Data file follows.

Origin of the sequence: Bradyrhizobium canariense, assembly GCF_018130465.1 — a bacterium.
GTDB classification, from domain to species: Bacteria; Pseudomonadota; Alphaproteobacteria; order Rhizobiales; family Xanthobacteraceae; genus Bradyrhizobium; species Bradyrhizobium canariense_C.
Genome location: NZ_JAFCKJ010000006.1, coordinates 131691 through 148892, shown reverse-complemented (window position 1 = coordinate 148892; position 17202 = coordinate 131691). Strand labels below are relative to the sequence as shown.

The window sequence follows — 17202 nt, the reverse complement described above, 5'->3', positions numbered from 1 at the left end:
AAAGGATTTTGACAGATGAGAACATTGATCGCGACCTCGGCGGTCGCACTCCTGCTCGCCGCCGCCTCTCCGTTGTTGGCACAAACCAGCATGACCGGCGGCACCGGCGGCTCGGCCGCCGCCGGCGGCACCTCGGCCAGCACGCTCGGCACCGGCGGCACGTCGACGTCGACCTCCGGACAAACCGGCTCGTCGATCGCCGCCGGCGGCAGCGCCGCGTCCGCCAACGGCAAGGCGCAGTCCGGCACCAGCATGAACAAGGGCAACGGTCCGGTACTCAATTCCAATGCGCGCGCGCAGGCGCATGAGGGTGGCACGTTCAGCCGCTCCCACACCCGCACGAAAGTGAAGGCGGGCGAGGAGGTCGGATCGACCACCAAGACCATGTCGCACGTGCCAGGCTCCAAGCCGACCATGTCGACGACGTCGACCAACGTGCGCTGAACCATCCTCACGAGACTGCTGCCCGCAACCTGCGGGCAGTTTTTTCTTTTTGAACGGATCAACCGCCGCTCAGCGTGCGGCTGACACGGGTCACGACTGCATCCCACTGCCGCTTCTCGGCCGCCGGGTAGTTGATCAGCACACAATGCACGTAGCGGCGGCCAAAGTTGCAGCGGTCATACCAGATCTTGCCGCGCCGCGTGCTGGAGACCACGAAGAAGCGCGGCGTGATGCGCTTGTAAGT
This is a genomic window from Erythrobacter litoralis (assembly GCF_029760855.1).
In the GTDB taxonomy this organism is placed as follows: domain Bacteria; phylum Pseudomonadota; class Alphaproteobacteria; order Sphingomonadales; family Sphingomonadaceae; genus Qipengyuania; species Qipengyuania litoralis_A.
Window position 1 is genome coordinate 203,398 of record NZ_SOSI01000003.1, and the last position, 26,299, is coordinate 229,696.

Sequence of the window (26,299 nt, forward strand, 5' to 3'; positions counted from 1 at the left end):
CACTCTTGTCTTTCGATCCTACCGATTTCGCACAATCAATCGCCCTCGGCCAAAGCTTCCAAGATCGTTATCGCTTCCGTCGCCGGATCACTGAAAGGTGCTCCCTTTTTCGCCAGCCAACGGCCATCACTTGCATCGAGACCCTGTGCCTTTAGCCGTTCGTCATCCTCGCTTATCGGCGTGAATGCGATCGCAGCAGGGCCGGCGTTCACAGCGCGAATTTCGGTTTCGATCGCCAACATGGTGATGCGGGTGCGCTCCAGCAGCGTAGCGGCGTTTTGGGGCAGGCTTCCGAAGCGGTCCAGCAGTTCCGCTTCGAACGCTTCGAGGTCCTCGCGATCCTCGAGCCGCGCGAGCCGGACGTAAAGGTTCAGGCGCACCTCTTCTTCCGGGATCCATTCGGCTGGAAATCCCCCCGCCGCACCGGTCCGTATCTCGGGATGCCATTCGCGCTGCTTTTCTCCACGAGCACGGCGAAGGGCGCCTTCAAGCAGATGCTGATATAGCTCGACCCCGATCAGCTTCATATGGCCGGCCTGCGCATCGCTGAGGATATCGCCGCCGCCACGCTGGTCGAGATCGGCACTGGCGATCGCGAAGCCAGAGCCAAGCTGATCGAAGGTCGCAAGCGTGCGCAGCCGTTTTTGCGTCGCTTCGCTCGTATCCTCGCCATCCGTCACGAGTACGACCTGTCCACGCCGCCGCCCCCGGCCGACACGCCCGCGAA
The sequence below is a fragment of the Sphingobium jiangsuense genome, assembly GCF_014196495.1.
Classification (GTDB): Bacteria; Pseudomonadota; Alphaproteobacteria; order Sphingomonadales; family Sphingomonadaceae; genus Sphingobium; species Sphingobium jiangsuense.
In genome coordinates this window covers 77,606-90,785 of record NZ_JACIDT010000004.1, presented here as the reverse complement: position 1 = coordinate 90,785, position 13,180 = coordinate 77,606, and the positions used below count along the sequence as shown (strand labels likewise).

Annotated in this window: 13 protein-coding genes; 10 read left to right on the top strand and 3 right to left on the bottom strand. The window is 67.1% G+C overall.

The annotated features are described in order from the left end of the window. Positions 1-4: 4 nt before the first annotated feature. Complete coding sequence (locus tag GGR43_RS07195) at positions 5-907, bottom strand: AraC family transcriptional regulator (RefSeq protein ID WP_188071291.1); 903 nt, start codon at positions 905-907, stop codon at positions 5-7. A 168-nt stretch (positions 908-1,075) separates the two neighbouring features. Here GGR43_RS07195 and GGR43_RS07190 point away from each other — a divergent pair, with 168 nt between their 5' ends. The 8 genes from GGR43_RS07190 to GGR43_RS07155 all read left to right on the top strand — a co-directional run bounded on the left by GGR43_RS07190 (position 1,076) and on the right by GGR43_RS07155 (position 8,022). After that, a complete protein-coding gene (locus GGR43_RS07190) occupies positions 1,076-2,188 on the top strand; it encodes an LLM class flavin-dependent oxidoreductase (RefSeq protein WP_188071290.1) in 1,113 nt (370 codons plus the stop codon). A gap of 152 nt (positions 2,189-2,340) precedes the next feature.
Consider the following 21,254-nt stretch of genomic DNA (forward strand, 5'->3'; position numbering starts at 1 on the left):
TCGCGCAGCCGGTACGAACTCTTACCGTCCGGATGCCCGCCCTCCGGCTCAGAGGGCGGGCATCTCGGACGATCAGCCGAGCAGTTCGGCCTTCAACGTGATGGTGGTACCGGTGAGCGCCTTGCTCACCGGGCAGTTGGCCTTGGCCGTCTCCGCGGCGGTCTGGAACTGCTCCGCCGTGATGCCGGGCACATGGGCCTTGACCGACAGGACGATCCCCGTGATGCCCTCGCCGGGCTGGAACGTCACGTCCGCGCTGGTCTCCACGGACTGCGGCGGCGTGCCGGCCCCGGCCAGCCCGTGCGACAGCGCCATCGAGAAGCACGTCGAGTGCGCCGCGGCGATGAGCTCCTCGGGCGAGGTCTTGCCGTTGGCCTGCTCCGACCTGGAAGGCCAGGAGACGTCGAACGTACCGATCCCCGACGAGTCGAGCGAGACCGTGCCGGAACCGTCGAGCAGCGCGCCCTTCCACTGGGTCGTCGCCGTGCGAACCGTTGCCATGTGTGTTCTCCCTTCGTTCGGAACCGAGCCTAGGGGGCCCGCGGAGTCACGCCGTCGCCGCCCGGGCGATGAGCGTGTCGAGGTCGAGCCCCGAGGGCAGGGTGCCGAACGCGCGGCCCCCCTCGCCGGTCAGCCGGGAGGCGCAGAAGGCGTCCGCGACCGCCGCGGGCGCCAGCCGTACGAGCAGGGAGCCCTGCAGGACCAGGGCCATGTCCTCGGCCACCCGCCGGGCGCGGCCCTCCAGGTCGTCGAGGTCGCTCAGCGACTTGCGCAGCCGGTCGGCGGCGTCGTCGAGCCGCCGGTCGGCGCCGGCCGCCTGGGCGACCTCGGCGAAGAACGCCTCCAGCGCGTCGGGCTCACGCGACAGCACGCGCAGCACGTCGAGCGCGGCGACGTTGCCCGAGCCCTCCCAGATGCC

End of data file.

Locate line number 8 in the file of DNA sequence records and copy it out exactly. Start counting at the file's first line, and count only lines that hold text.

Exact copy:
Window position 1 is genome coordinate 203,398 of record NZ_SOSI01000003.1, and the last position, 26,299, is coordinate 229,696.